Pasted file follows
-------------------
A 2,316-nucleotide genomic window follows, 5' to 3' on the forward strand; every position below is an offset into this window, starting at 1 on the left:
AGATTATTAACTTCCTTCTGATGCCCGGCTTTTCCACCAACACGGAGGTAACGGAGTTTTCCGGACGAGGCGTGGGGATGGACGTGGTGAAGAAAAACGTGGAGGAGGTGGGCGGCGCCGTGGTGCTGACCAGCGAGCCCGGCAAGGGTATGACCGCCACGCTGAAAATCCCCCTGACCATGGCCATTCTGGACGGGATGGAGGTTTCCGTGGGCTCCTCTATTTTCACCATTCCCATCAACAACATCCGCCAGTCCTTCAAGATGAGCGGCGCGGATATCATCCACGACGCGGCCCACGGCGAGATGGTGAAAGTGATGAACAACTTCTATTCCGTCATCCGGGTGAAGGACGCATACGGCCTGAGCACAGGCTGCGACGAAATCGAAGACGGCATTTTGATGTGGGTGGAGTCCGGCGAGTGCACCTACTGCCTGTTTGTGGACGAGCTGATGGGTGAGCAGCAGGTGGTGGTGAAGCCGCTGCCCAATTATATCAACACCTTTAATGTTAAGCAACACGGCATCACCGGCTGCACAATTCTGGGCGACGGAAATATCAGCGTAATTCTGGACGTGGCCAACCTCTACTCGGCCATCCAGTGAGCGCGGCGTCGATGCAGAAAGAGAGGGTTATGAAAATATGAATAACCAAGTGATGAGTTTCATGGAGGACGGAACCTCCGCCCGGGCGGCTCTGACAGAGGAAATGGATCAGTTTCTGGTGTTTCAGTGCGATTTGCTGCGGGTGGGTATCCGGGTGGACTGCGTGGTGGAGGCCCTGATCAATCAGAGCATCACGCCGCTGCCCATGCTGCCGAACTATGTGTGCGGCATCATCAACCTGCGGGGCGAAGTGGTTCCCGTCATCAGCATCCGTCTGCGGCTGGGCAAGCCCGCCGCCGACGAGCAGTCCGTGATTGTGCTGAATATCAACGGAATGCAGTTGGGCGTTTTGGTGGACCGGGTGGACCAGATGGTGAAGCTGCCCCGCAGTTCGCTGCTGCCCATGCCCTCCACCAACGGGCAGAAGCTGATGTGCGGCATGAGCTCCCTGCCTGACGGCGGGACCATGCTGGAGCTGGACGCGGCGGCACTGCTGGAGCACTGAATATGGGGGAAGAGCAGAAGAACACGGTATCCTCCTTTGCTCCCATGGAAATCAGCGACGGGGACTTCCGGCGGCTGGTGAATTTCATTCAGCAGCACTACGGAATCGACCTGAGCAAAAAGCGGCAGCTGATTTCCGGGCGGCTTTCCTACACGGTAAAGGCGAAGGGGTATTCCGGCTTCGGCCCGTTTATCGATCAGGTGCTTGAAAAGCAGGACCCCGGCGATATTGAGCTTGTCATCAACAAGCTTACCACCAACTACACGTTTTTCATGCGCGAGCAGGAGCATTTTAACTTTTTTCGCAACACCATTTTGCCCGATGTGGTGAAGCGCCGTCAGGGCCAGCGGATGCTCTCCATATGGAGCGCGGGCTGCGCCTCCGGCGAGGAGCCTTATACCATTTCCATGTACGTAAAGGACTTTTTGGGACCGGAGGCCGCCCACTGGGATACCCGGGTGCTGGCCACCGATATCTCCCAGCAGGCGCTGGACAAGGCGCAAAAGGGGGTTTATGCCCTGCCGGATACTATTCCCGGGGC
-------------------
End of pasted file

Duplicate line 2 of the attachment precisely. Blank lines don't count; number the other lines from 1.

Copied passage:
AGATTATTAACTTCCTTCTGATGCCCGGCTTTTCCACCAACACGGAGGTAACGGAGTTTTCCGGACGAGGCGTGGGGATGGACGTGGTGAAGAAAAACGTGGAGGAGGTGGGCGGCGCCGTGGTGCTGACCAGCGAGCCCGGCAAGGGTATGACCGCCACGCTGAAAATCCCCCTGACCATGGCCATTCTGGACGGGATGGAGGTTTCCGTGGGCTCCTCTATTTTCACCATTCCCATCAACAACATCCGCCAGTCCTTCAAGATGAGCGGCGCGGATATCATCCACGACGCGGCCCACGGCGAGATGGTGAAAGTGATGAACAACTTCTATTCCGTCATCCGGGTGAAGGACGCATACGGCCTGAGCACAGGCTGCGACGAAATCGAAGACGGCATTTTGATGTGGGTGGAGTCCGGCGAGTGCACCTACTGCCTGTTTGTGGACGAGCTGATGGGTGAGCAGCAGGTGGTGGTGAAGCCGCTGCCCAATTATATCAACACCTTTAATGTTAAGCAACACGGCATCACCGGCTGCACAATTCTGGGCGACGGAAATATCAGCGTAATTCTGGACGTGGCCAACCTCTACTCGGCCATCCAGTGAGCGCGGCGTCGATGCAGAAAGAGAGGGTTATGAAAATATGAATAACCAAGTGATGAGTTTCATGGAGGACGGAACCTCCGCCCGGGCGGCTCTGACAGAGGAAATGGATCAGTTTCTGGTGTTTCAGTGCGATTTGCTGCGGGTGGGTATCCGGGTGGACTGCGTGGTGGAGGCCCTGATCAATCAGAGCATCACGCCGCTGCCCATGCTGCCGAACTATGTGTGCGGCATCATCAACCTGCGGGGCGAAGTGGTTCCCGTCATCAGCATCCGTCTGCGGCTGGGCAAGCCCGCCGCCGACGAGCAGTCCGTGATTGTGCTGAATATCAACGGAATGCAGTTGGGCGTTTTGGTGGACCGGGTGGACCAGATGGTGAAGCTGCCCCGCAGTTCGCTGCTGCCCATGCCCTCCACCAACGGGCAGAAGCTGATGTGCGGCATGAGCTCCCTGCCTGACGGCGGGACCATGCTGGAGCTGGACGCGGCGGCACTGCTGGAGCACTGAATATGGGGGAAGAGCAGAAGAACACGGTATCCTCCTTTGCTCCCATGGAAATCAGCGACGGGGACTTCCGGCGGCTGGTGAATTTCATTCAGCAGCACTACGGAATCGACCTGAGCAAAAAGCGGCAGCTGATTTCCGGGCGGCTTTCCTACACGGTAAAGGCGAAGGGGTATTCCGGCTTCGGCCCGTTTATCGATCAGGTGCTTGAAAAGCAGGACCCCGGCGATATTGAGCTTGTCATCAACAAGCTTACCACCAACTACACGTTTTTCATGCGCGAGCAGGAGCATTTTAACTTTTTTCGCAACACCATTTTGCCCGATGTGGTGAAGCGCCGTCAGGGCCAGCGGATGCTCTCCATATGGAGCGCGGGCTGCGCCTCCGGCGAGGAGCCTTATACCATTTCCATGTACGTAAAGGACTTTTTGGGACCGGAGGCCGCCCACTGGGATACCCGGGTGCTGGCCACCGATATCTCCCAGCAGGCGCTGGACAAGGCGCAAAAGGGGGTTTATGCCCTGCCGGATACTATTCCCGGGGC